Definition of  Possible Sentences strategy
  Possible Sentences strategy is a strategy that helps children learn new  vocabulary and, at the same time, engages them in predicting sentences that they might possibly find in a text passage. Children are provided with new vocabulary words they will encounter in their reading, along with some words with which they are familiar. From these words they generate statements. They then attempt to verify the accuracy of their sentences as they read. In essence, the vocabulary words and the sentences generated from them serve as a guide for their reading (Moore & Moore, 1986, 1992). 

The Possible Sentences technique creates interest in the passage that will be read, as children become actively involved in learning and using the words to be found in it. Indeed, a study by Stahl and Kapinus (1991) indicated that Possible Sentences is effective in teaching vocabulary and promoting recall of passage information.
 Stahl & Kapinus (1991; Blachowicz & Fisher, 2002), Possible Sentences is the teacher chooses 8 - 10 words that may cause difficulty for their students in the targeted area of content text. The focus is on key concepts. In this strategy students are predicting how these key vocabulary words will be used in text.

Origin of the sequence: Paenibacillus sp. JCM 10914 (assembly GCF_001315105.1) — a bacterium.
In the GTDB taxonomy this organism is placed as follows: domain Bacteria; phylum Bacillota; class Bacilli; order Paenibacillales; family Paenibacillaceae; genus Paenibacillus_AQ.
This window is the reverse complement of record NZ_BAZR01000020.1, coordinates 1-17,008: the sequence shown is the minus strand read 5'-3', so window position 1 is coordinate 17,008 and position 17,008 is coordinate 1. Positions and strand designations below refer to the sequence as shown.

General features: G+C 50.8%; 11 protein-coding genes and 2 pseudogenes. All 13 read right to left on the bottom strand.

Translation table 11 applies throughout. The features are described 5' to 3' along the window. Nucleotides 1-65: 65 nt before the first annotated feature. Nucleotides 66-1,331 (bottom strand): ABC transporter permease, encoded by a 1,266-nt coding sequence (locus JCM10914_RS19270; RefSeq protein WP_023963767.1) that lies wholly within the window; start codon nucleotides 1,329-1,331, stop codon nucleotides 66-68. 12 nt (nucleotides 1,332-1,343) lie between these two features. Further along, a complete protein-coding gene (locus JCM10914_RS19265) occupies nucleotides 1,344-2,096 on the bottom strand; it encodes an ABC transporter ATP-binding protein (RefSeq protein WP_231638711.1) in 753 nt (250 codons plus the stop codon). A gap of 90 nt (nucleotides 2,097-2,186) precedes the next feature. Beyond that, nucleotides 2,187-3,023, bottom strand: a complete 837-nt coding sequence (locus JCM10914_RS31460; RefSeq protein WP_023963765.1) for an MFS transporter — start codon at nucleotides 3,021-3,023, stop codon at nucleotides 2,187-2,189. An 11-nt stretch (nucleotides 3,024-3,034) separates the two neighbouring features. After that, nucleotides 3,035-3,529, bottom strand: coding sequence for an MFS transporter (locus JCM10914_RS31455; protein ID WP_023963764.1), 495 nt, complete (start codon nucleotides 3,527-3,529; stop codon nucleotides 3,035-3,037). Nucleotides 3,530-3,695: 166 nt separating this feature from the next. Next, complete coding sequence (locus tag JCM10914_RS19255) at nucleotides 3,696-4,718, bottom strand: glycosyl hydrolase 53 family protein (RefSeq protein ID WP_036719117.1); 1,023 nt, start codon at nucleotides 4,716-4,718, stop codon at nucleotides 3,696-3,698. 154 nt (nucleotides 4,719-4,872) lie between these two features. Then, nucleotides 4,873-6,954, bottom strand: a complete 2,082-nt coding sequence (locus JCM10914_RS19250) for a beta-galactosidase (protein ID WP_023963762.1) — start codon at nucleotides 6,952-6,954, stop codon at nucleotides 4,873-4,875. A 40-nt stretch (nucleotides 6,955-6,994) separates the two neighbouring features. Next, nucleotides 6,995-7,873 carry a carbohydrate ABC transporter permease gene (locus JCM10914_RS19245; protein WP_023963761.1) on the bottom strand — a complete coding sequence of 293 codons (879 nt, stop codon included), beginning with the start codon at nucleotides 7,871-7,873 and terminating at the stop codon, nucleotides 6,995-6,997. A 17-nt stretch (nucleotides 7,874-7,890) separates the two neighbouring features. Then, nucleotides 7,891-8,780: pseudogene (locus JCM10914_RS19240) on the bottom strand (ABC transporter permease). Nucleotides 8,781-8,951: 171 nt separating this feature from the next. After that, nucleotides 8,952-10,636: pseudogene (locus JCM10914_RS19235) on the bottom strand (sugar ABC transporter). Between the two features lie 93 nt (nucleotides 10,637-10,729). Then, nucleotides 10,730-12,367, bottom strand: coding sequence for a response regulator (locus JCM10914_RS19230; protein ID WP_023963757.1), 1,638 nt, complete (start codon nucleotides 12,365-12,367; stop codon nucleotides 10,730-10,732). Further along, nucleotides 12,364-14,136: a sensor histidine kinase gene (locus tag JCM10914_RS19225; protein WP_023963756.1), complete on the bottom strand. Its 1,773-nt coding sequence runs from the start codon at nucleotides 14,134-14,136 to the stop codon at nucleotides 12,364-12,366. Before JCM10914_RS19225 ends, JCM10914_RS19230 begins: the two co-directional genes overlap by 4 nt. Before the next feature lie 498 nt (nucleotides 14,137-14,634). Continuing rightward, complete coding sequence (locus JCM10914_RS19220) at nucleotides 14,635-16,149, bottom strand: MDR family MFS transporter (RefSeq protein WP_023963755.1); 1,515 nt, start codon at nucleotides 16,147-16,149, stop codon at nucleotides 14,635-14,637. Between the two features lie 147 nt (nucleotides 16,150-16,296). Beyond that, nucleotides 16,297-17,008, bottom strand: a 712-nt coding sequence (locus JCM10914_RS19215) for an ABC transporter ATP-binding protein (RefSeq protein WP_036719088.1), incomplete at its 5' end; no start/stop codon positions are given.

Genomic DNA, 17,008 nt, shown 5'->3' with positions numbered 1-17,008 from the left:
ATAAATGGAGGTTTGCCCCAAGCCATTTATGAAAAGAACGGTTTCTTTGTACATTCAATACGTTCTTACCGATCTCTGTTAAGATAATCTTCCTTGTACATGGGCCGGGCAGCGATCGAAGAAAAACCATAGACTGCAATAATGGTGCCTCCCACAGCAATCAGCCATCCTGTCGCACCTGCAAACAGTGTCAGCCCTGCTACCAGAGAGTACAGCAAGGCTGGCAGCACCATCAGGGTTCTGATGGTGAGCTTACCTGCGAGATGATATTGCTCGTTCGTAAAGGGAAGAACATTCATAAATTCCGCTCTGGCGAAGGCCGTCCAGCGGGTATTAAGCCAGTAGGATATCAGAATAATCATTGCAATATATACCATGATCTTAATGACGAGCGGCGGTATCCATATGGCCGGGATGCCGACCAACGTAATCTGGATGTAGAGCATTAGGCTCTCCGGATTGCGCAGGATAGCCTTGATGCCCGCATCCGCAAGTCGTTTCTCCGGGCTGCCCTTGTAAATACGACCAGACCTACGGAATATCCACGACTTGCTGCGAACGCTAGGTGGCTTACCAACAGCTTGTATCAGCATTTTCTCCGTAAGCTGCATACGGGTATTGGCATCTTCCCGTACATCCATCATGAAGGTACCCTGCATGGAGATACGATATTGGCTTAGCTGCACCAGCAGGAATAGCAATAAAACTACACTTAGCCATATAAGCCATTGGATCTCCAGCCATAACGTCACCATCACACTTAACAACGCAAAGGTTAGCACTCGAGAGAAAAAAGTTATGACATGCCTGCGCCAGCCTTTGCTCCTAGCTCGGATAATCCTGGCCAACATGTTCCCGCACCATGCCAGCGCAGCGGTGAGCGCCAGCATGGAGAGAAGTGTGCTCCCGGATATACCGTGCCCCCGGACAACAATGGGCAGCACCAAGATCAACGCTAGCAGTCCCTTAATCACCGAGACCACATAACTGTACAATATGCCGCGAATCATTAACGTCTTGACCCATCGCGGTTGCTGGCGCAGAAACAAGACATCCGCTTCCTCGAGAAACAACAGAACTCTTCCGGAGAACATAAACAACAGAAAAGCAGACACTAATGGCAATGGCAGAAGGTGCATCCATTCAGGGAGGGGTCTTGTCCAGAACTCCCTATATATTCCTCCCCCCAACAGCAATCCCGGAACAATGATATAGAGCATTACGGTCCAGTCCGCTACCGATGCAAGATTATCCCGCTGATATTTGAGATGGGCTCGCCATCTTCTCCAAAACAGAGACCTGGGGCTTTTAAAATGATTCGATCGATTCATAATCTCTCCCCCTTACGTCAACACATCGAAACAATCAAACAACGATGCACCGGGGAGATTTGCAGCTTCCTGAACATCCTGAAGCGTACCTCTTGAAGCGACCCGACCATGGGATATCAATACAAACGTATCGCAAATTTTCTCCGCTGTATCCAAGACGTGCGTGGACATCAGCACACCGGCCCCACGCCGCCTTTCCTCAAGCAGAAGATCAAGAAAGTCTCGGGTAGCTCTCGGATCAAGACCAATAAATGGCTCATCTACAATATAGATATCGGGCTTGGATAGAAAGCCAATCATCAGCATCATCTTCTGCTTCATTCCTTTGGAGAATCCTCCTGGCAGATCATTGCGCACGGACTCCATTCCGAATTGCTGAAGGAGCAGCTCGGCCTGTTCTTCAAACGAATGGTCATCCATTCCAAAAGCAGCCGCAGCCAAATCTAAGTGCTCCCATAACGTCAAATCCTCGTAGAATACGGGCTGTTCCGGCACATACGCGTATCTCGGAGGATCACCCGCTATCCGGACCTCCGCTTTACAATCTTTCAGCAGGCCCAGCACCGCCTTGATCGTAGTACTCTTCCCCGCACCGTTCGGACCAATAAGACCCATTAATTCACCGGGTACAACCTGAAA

Possible Sentences is a structured language activity that requires children both to recognize the contextual setting of words and to produce their own contextual settings. However, there are some concerns that teachers need to be aware of before implementing a Possible Sentences lesson. Care needs to be taken to ensure that vocabulary can be defined by the context. Authors do not always provide explicit contexts in their writing, and this strategy requires that the context be one in which the meaning of a word is at least directly implied.
In addition, the choice of vocabulary terms needs to be considered to conduct a successful lesson. If only unfamiliar words are chosen from a passage, children will have difficulty generating sentences. Particularly with passages of a technical nature, it is essential also to list some words that will be familiar to children. Otherwise, children will not be able to use their prior knowledge to make connections between what they know and the unfamiliar words they are to learn. Finally, if too many technical words are found in a passage or if an absence of defining contexts is noted, then it may behoove the teacher to choose a different strategy or, even more appropriately, a different passage.
Possible Sentences strategy provides children an opportunity to use all language processes as they learn new word meanings. Using their prior knowledge, children are asked to make connections between new and known vocabulary words and evaluate them. Children use speaking to express these connections; they use listening to hear other children's ideas and connections. They read to verify the possible sentences generated, and the refined versions are written in their vocabulary notebooks. Thus, children become actively involved in their new learning, experience multiple exposures to the new words, and use words drawn directly from their reading materials, all principles of effective vocabulary instruction (National Reading Panel, 2000).


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